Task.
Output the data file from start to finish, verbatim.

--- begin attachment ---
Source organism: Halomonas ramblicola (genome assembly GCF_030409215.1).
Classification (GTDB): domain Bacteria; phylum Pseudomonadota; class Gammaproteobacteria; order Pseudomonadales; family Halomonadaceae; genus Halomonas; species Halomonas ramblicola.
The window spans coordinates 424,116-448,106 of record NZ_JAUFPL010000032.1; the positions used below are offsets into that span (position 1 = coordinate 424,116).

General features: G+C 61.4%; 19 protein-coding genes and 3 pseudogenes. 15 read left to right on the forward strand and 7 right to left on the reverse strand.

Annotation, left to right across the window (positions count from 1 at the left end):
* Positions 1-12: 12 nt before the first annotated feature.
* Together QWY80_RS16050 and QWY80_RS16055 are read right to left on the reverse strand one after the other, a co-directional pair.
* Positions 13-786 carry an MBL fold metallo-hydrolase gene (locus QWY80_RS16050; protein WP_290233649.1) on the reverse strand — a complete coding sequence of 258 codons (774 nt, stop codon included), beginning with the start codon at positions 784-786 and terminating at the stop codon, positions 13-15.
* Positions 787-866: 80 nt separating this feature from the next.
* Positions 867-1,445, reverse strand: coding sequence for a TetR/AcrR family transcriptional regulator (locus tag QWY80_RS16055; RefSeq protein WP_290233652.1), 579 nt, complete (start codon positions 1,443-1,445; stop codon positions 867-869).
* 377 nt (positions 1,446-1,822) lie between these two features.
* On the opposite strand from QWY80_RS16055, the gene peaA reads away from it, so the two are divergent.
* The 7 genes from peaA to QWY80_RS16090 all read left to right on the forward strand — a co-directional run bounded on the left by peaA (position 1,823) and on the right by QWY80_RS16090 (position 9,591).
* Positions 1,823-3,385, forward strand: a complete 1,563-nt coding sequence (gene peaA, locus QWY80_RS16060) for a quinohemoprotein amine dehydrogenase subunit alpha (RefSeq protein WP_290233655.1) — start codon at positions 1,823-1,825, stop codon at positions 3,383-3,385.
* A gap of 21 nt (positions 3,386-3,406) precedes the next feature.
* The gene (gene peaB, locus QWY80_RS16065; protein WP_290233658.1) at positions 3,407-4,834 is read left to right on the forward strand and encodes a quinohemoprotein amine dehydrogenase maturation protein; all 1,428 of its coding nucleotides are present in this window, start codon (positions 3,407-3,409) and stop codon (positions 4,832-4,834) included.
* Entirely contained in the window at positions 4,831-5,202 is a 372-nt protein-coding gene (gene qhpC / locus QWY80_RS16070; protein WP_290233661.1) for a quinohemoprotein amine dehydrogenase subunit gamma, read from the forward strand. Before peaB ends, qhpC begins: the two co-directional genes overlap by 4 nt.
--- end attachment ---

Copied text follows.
Source organism: Halomonas ramblicola (genome assembly GCF_030409215.1).
Classification (GTDB): domain Bacteria; phylum Pseudomonadota; class Gammaproteobacteria; order Pseudomonadales; family Halomonadaceae; genus Halomonas; species Halomonas ramblicola.
The window spans coordinates 424,116-448,106 of record NZ_JAUFPL010000032.1; the positions used below are offsets into that span (position 1 = coordinate 424,116).

General features: G+C 61.4%; 19 protein-coding genes and 3 pseudogenes. 15 read left to right on the forward strand and 7 right to left on the reverse strand.

Annotation, left to right across the window (positions count from 1 at the left end):
* Positions 1-12: 12 nt before the first annotated feature.
* Together QWY80_RS16050 and QWY80_RS16055 are read right to left on the reverse strand one after the other, a co-directional pair.
* Positions 13-786 carry an MBL fold metallo-hydrolase gene (locus QWY80_RS16050; protein WP_290233649.1) on the reverse strand — a complete coding sequence of 258 codons (774 nt, stop codon included), beginning with the start codon at positions 784-786 and terminating at the stop codon, positions 13-15.
* Positions 787-866: 80 nt separating this feature from the next.
* Positions 867-1,445, reverse strand: coding sequence for a TetR/AcrR family transcriptional regulator (locus tag QWY80_RS16055; RefSeq protein WP_290233652.1), 579 nt, complete (start codon positions 1,443-1,445; stop codon positions 867-869).
* 377 nt (positions 1,446-1,822) lie between these two features.
* On the opposite strand from QWY80_RS16055, the gene peaA reads away from it, so the two are divergent.
* The 7 genes from peaA to QWY80_RS16090 all read left to right on the forward strand — a co-directional run bounded on the left by peaA (position 1,823) and on the right by QWY80_RS16090 (position 9,591).
* Positions 1,823-3,385, forward strand: a complete 1,563-nt coding sequence (gene peaA, locus QWY80_RS16060) for a quinohemoprotein amine dehydrogenase subunit alpha (RefSeq protein WP_290233655.1) — start codon at positions 1,823-1,825, stop codon at positions 3,383-3,385.
* A gap of 21 nt (positions 3,386-3,406) precedes the next feature.
* The gene (gene peaB, locus QWY80_RS16065; protein WP_290233658.1) at positions 3,407-4,834 is read left to right on the forward strand and encodes a quinohemoprotein amine dehydrogenase maturation protein; all 1,428 of its coding nucleotides are present in this window, start codon (positions 3,407-3,409) and stop codon (positions 4,832-4,834) included.
* Entirely contained in the window at positions 4,831-5,202 is a 372-nt protein-coding gene (gene qhpC / locus QWY80_RS16070; protein WP_290233661.1) for a quinohemoprotein amine dehydrogenase subunit gamma, read from the forward strand. Before peaB ends, qhpC begins: the two co-directional genes overlap by 4 nt.